18

There are other firearm statutes whose purpose is to deter the possession of firearms without a permit. Section 924(c)(1) was not drafted for that purpose.

19

Even though the defendant has also been charged with a conspiracy to distribute a controlled substance, the existence of such a conspiracy is not sufficient to support a conviction for a firearm which was not proven to be part of the commission of the felony. United States v. Pietri, 683 F.2d 877, Fifth Circuit 1982 (sufficient evidence to support convictions where conspirators met with undercover agent with revolver concealed in pant leg).

20

Wherefore, in view of the foregoing, the Court hereby finds that there is insufficient evidence for convictions as to Counts Six, Seven and Eight, which are the firearms counts.

21

United States v. Reyes Diaz, 797 F.Supp. 96, 97 (D. Puerto Rico 1992).

22

On October 9, 1992, defendant Ruiz moved in the district court to withdraw her guilty plea on count six, the firearms charge. The district court quite properly ruled that it lacked jurisdiction to entertain such a motion. Fed.R.Crim.P. 32(d) provides, that, after sentencing, "a plea may be set aside only on direct appeal or by motion under 28 U.S.C. § 2255." Because in her notice of appeal defendant Ruiz questioned the evidentiary basis for her plea of guilty to the firearms count, the issue whether she should be allowed to withdraw her guilty plea to that count is properly before us, as the government concedes.1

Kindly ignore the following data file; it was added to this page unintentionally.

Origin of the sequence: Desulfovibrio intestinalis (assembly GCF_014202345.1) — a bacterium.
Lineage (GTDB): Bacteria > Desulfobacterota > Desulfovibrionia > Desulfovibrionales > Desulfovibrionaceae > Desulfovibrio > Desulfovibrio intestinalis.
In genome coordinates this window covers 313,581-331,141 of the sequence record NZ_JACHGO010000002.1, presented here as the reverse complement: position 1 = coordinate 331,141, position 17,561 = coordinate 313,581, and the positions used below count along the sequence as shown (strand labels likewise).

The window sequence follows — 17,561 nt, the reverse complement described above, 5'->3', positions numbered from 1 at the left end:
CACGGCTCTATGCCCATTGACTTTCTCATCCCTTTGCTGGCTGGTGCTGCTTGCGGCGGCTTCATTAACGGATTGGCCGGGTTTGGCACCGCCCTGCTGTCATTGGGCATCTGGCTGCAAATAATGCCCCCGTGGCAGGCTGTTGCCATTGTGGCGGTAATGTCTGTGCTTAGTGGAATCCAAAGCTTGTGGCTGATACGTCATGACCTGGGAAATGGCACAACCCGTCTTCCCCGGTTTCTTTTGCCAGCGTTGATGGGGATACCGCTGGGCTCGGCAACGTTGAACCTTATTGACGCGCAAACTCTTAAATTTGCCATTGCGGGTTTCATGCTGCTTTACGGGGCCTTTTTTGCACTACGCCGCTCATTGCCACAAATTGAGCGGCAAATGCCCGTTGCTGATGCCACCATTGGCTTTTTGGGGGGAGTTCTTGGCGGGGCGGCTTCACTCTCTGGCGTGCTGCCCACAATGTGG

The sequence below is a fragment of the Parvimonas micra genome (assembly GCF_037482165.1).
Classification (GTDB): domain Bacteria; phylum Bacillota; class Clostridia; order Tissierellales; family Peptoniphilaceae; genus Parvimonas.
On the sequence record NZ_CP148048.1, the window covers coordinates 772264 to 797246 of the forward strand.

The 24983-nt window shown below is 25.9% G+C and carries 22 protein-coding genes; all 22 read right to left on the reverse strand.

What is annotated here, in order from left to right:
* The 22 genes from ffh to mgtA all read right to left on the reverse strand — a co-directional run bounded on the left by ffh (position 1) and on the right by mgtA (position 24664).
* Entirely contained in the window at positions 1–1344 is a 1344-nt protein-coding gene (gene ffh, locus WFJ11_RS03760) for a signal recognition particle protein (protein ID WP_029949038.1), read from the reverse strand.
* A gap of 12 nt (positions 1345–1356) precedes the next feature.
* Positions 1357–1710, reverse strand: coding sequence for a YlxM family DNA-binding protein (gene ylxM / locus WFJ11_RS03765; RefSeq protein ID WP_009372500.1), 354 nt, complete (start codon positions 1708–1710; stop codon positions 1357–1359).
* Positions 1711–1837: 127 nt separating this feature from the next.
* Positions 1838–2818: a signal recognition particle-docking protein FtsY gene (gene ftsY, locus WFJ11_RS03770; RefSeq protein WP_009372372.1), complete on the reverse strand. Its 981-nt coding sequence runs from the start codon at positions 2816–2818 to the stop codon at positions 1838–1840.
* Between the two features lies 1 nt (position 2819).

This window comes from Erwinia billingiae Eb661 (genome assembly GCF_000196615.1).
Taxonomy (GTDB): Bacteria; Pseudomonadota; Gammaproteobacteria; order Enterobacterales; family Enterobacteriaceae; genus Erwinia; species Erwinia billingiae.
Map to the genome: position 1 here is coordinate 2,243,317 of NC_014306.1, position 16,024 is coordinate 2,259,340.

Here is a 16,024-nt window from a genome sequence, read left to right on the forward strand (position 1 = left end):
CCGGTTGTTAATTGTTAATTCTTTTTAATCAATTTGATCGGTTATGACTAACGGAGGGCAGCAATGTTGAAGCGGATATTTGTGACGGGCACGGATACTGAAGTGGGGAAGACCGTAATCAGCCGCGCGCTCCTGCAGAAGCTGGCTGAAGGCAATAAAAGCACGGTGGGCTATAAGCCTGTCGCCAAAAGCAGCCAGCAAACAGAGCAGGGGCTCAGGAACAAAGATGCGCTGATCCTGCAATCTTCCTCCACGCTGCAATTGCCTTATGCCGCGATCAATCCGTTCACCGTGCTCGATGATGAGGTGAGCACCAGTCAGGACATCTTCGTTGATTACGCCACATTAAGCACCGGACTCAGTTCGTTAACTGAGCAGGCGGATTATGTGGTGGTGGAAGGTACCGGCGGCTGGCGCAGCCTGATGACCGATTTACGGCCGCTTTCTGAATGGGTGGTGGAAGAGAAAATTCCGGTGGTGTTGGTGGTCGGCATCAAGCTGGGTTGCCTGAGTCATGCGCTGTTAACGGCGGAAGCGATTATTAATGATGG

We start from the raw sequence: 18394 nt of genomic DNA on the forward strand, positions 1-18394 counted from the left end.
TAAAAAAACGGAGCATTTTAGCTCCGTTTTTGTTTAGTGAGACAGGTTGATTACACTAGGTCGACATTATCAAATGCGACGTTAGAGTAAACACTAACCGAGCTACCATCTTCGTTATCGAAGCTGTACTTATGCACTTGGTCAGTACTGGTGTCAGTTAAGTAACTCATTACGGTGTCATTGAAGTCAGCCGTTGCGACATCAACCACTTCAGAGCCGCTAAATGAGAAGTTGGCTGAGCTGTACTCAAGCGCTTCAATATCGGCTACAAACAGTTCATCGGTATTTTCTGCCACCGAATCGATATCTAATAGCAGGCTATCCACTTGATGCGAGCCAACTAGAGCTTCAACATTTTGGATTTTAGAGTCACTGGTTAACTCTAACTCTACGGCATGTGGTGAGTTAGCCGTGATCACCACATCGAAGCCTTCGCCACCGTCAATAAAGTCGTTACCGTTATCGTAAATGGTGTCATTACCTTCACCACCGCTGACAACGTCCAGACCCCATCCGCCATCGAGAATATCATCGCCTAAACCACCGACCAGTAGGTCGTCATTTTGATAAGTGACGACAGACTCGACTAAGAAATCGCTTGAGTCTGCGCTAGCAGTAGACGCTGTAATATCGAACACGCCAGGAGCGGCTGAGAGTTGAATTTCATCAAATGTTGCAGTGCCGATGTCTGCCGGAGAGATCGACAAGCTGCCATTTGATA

ANALYSIS

23

We start with the Rule 11 plea hearing. Although defendant has not directly attacked the manner in which the plea hearing was conducted, an examination of the plea hearing is logically the first step in the review process. This is so even if a claim of non-compliance with Rule 11 was not presented to the trial court. United States v. Parra-Ibanez, 936 F.2d 588, 593 (1st Cir.1991). In United States v. Padin-Torres, 988 F.2d 280 (1st Cir.1993) we noted, citing to Parra-Ibanez: "Rule 11 objections, so far as they affect the 'knowing' character of the plea are treated with extra solicitude." See also United States v. Mateo, 950 F.2d 44, 45 (1st Cir.1991) (a Rule 11 challenge will not be considered waived since Rule 11 protects not only rights of the defendant but also the " 'fairness, integrity [and] public reputation of judicial proceedings.' "). In United States v. Daniels, 821 F.2d 76, 81 (1st Cir.1987), we noted that, because the "fairness, integrity [and] public reputation of judicial proceedings" is at stake in Rule 11 proceedings, appellate courts have sometimes considered Rule 11 violations sua sponte.

24

There are certain basic duties that a district court must fulfill in conducting a Rule 11 hearing. Under the Rule, the court must address the defendant personally and determine that the defendant understands the nature of the charges to which the plea is offered. Fed.R.Crim.P. 11(c)(1). The Supreme Court in commenting on the requirements of Rule 11 has stated:

25